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We’re Not Sure What Authenticity Is, But We Know We Like It

Foodies, employees, and art lovers all prize authenticity—but each means something a little different when they say that something or someone is authentic. In new research, Yale SOM’s Balázs Kovács explores how authenticity takes on different meanings across domains like people and leadership, brands, organizations, art, and restaurants.

A man inspecting a diamond using a magnifying glass, with a trash can full of discarded diamonds behind him

Sean David Williams

By Áine Doris

“Authentic” sells, whether for an ethnic restaurant, craft beer, a raw theatrical production, a bestselling memoir, or a late-career, stripped-down album of music. From Coke’s claim to be “the real thing” to Dove’s “real beauty sketches”; from “home-baked” bread to “grass-fed” cattle; for brands, for services, for experiences, authenticity is apparently a desirable and differentiating quality—a value that is highly prized by consumers all over the world.

But what exactly is authenticity?

Surprisingly, perhaps, there is very little academic consensus on what we mean when we say something is authentic. While most researchers agree that being authentic ties to things like being genuine, true, or real, there’s also a plethora of alternative definitions that make the concept slippery. Some define authenticity as proximity to the creator or the quality of being true to oneself, or associate it with ideas of consistency, conformity, or connection. Why is this prized attribute so hard to define?

New research by Balázs Kovács, an assistant professor of organizational behavior at Yale SOM, takes what he calls a “bottom-up” approach, investigating what authenticity means to ordinary people. Kovács also looked at how the meaning of authenticity might change when used in different contexts or domains. He found that regular people have broadly different definitions of authenticity, mirroring the academic understanding, and that these differences tie to differences between domains.

In the process, he assembled a repository of key words and terminology across these domains that could prove to be a valuable toolkit for marketers, business owners, brands, and organizations.

Read the study: “Authenticity Is in the Eye of the Beholder: The Exploration of Audiences’ Lay Associations to Authenticity Across Five Domains”

Using Amazon Mechanical Turk, Kovács surveyed a sample of 300 U.S.-based individuals to capture the words that they associated with authenticity in five domain areas: people and leadership; brands; organizations; art; and restaurants. These specific domains represent the areas that mainly interest academics, psychologists, marketers, and academics studying leadership, says Kovács. They are also domains where the concept of authenticity is highly relevant.

“For marketers, brands are a focus area,” he says. “They want to know whether the likes of Nike is seen as authentic, and if so why. Restaurants are really relevant here because people use the word authentic about food and dining all the time.”

The word “authentic” comes up frequently in discussions of art, but, Kovács notes, it has a distinctly different meaning. “An authentic Rembrandt isn’t the same as say, an authentic organization,” he says.

Survey participants were asked to list the words they associated with authentic in the different domains, and to rate how important they considered authenticity to be in each.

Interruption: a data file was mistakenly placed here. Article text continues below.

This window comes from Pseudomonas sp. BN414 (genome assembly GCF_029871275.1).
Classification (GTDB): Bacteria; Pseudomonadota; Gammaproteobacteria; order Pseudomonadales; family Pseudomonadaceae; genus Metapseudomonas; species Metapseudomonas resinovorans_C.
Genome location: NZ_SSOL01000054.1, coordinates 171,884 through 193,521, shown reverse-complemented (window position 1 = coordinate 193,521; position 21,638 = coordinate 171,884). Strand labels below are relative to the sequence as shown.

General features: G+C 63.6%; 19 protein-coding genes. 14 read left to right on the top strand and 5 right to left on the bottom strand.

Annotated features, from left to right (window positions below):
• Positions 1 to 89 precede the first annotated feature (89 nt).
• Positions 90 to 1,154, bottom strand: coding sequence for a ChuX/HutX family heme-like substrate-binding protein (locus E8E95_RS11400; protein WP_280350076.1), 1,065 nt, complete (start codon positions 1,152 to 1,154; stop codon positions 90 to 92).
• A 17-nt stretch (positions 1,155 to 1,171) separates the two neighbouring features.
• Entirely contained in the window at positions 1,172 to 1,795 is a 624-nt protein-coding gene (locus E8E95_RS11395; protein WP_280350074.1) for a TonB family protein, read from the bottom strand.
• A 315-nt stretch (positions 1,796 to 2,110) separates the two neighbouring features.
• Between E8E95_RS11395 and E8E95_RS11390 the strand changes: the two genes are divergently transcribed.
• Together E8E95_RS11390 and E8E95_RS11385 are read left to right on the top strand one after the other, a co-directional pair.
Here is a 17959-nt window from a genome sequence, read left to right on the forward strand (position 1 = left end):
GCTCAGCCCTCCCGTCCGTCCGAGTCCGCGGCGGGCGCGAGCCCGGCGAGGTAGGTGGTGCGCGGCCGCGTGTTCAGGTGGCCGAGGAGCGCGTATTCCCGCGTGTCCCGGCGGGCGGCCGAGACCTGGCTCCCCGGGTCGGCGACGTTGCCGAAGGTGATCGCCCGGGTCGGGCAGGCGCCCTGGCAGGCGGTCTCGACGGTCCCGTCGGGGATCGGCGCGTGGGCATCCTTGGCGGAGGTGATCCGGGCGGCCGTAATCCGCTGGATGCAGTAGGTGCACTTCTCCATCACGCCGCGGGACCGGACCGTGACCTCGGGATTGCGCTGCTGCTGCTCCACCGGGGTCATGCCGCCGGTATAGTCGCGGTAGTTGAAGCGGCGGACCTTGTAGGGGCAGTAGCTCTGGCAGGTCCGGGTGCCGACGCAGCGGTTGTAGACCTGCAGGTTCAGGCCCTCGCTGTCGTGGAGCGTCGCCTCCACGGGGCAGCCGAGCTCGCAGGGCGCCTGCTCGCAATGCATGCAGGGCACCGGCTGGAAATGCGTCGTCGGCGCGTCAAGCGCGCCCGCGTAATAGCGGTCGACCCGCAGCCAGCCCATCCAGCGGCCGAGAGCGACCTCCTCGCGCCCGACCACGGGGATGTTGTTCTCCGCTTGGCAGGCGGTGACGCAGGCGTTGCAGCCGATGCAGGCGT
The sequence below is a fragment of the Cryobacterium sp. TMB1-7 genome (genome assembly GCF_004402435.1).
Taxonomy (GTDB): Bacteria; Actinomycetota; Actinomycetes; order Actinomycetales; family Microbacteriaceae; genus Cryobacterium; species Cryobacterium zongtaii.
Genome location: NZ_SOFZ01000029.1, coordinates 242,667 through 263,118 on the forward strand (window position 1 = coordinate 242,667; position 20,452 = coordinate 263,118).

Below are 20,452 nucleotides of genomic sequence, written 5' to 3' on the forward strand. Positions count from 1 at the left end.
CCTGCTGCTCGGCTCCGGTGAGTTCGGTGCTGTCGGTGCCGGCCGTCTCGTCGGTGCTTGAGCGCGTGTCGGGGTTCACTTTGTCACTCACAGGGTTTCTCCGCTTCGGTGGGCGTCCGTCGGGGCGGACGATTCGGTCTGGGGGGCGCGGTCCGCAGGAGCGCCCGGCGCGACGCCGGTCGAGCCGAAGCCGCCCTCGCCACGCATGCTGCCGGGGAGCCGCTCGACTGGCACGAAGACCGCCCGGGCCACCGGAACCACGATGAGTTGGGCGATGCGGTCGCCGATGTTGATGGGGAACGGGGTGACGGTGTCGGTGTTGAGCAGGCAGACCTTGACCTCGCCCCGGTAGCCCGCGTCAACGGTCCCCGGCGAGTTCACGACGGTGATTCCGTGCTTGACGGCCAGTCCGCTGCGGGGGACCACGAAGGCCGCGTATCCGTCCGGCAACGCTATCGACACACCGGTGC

For each domain Kovács listed and then counted the number of times different words appeared.

A table of words associated with authenticity

Kovács then analyzed which words were most “diagnostic” of each domain—that is, most commonly used in a given domain context. He also used hierarchical clustering, an algorithm that organizes synonymous or similar terms into groups or clusters, to determine the nuanced differences and similarities between what authenticity meant to people in different domains.

“The hierarchical clustering figures reveal interesting patterns about people’s representations of authenticity,” he says. “For example, the words different and interesting are typically mentioned together in the person-authenticity domain; while different tends to be mentioned together with one-of-a-kind in the brand-authenticity domain.”

Taken together, Kovács’ findings confirm that authenticity has different meanings for different people in different domains or contexts. “This is key when it comes to things like marketing,” he says.

Another important finding is that a given attribute can be viewed very differently depending on the domain. “For brands, for instance, honesty ties closely to authenticity,” Kovács says. “But if you look at domains like art or paintings, the same concept doesn’t apply.”

A leader might be seen as authentic if her behavior is “unique or boundary-breaking,” Kovács says. But breaking new ground doesn’t make a restaurant more authentic. “Say you are coming up with a new way of making pizza; does that help you be seen as an authentic Italian restaurant?”

For marketers, a command of the language of authenticity is becoming more and more necessary, Kovács says. As society becomes more digital, connected, and modern, researchers are seeing a demand for greater authenticity that spans all walks of life.

“We’re living in cities, behind computer or cell phone screens with less and less interaction with the natural world. And people are increasingly reacting to that by wanting to push back against modernity and get back to our roots in a sense. Back to the way that things used to be. So authenticity is a concept that is very much in vogue. It’s just that what people mean by this term is very different.”

Department: Research